HAPPY NATIONAL DONUT DAY!

lets do donutsWe couldn’t let this holiday pass without mention! Donuts are the life blood in our office (as is espresso, cupcakes, and whatever chocolate Katie brings back from her travels to Europe). So we would like to wish you a very happy National Donut Day, readers!

If you’re interested in story time projects related to donuts, we recommend the donut shop we designed for The Donut Chef by Bob Staake (Golden Books, 2008). The shop doubles as a matching game, as you pair customer’s coupons with your shop’s stock!

donut couponsIf you’re looking for something a little simpler, we highly recommend Marissa’s felted donut project for the book Please, Mr. Panda by Steve Antony (Scholastic, 2014).

donuts 2

Even simpler? A cup, a pom-pom, and some paper put together to create an adorable donut display case for this delightful diner.

purple diner kitchen OF COURSE we had to conclude this post by traipsing down to House of Cupcakes (winner of Cupcake Wars!) to enjoy a couple of their fresh, house-made donuts.

And if today’s sugary adventures leave you in need of a good dentist, you’ll find one here!

Delicious Dim Sum

delicious dim sumHungry? We invite you to peruse the contents of this adorable dim sum cart. In addition to being stocked with deliciously delectable dishes, the cart is a bilingual matching game with an additional story time social twist!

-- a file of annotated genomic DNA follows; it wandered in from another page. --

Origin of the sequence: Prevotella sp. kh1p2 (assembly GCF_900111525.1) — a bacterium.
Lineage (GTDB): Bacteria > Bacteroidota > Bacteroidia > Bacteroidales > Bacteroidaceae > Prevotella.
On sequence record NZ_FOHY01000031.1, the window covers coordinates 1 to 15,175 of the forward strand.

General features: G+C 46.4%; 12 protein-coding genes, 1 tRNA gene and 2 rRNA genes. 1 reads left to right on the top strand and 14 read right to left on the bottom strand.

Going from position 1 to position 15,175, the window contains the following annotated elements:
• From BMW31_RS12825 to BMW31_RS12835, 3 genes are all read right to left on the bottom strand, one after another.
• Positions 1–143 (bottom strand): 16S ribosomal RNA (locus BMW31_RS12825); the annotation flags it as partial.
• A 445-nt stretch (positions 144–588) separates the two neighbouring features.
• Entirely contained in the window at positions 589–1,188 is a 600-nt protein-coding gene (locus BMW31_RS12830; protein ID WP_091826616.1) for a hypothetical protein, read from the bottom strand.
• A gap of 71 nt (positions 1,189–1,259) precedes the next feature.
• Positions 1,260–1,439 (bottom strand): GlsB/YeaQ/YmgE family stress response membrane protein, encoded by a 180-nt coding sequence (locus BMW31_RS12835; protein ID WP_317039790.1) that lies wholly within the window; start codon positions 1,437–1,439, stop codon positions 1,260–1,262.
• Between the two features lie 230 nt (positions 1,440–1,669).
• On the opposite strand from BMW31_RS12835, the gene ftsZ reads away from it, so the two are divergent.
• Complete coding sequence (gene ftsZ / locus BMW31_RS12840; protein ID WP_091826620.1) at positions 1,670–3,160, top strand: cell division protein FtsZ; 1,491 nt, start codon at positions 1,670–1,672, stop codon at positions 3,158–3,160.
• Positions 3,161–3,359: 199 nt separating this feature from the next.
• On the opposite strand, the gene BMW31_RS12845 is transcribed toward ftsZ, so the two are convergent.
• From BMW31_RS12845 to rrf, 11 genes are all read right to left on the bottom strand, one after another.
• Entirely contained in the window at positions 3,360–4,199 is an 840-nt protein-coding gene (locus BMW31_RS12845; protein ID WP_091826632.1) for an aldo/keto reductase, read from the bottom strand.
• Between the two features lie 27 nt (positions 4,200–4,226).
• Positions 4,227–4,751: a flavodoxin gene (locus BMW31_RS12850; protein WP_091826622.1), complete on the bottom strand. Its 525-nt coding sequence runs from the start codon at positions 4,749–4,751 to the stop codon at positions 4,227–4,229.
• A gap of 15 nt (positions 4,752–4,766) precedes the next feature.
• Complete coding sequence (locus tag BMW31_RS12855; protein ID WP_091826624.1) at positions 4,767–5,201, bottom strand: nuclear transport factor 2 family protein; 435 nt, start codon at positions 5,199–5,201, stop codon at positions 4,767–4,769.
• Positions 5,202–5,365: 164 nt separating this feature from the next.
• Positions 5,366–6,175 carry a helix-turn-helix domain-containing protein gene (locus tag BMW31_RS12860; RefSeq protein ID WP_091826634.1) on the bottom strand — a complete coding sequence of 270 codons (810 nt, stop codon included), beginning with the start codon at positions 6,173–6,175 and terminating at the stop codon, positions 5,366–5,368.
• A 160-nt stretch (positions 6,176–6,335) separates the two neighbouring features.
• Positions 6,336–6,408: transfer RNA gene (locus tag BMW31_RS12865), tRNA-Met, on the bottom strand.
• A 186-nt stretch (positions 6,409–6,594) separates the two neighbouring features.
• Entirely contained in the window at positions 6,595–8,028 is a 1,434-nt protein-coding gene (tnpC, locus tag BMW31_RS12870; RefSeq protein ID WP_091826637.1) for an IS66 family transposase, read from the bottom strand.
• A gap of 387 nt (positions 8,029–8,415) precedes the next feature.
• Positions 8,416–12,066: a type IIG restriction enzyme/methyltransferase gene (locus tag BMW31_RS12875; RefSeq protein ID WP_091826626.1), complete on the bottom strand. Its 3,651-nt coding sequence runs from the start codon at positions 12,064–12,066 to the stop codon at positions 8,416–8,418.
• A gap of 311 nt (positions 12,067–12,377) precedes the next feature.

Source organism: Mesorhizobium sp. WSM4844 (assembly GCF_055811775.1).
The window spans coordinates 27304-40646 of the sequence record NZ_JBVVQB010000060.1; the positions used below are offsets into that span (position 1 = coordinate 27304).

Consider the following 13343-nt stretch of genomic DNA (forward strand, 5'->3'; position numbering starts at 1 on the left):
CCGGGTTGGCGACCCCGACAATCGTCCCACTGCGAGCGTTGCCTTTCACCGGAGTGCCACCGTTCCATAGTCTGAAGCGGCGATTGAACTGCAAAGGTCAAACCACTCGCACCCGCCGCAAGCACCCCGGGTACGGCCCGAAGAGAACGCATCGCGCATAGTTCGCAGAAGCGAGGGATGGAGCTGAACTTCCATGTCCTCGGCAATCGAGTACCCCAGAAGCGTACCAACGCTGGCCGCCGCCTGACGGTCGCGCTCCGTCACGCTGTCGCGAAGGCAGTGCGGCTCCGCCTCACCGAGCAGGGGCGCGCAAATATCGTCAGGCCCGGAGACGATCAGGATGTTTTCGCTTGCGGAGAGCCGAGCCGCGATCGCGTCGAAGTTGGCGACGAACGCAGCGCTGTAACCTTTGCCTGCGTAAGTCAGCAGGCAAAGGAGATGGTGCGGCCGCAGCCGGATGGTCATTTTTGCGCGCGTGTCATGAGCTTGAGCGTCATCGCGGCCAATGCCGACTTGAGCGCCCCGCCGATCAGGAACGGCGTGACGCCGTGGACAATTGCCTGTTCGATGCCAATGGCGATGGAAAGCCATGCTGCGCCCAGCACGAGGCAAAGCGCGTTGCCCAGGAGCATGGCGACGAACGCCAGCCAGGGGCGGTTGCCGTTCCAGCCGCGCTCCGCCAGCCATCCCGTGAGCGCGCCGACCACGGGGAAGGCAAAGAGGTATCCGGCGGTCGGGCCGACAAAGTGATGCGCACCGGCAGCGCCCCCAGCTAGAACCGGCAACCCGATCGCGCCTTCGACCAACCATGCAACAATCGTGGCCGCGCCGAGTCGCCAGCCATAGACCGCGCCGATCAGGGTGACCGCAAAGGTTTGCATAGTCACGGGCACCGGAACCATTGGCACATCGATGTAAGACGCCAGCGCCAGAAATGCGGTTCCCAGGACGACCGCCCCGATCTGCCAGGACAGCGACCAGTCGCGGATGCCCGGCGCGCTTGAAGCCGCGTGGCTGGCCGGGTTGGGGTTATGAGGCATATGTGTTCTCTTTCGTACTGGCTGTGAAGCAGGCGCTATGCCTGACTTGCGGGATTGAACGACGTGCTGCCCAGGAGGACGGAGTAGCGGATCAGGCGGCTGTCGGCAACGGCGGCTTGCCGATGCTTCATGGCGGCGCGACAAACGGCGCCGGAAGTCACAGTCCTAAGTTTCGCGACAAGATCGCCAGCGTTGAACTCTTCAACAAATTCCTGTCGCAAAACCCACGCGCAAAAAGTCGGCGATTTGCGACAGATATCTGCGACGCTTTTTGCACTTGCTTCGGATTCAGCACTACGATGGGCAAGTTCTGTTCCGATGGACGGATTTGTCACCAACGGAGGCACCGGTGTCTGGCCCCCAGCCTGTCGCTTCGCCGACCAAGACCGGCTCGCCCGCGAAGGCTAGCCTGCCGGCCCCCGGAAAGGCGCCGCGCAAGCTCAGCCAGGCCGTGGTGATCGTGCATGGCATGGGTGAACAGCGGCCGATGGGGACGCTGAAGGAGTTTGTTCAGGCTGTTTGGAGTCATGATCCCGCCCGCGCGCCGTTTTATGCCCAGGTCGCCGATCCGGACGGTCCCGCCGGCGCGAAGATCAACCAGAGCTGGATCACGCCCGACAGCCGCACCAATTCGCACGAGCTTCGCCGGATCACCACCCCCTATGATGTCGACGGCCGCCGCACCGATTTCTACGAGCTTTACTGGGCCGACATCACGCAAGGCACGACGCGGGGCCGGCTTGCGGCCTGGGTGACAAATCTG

dim sum cartWe read Dim Sum for Everyone! by Grace Lin (Alfred A. Knopf, 2001). Follow a family as they sample the many little dishes served at a dim sum restaurant. Pork buns, fried shrimp, egg tarts…the carts have something for everyone! The book concludes with an excellent essay about dim sum – it’s history, traditions, and social aspects. Fantastic book!

You’ll need:

First, the cart! Use a box cutter to create a square in one of the short sides of a  box (leave the other short side intact). Next, cut hinged rectangular flaps in the long sides of the box. Fold the flaps down to create the lower “shelf” of the cart. Secure the flaps in place with tape or hot glue.

dim sum cart box cutAdd a wheel assembly to the bottom of the box (you’ll find instructions and alternative wheel suggestions here). Use leftover box cardboard to make a cart handle. We also added gold mirror board and patterned tape to make the cart extra fancy.

dim sum cartTime for the food! Color and cut the dim sum dishes from the template, then glue them on top of construction paper (or patterned paper) circles. Thanks to Lin’s awesome illustrations on the front and end papers of the book, the dishes are labeled with their English and Chinese names.

top of dim sum cartWould you also like to serve tea? The tea cups are leftover bits of card stock circled into miniature cylinders. To make the teapot, circle and tape the rectangular part of the template to create the teapot’s body. Then add a handle, spout, and bead knob on top! The circular part of the template becomes the teapot’s hinged lid:

paper teapot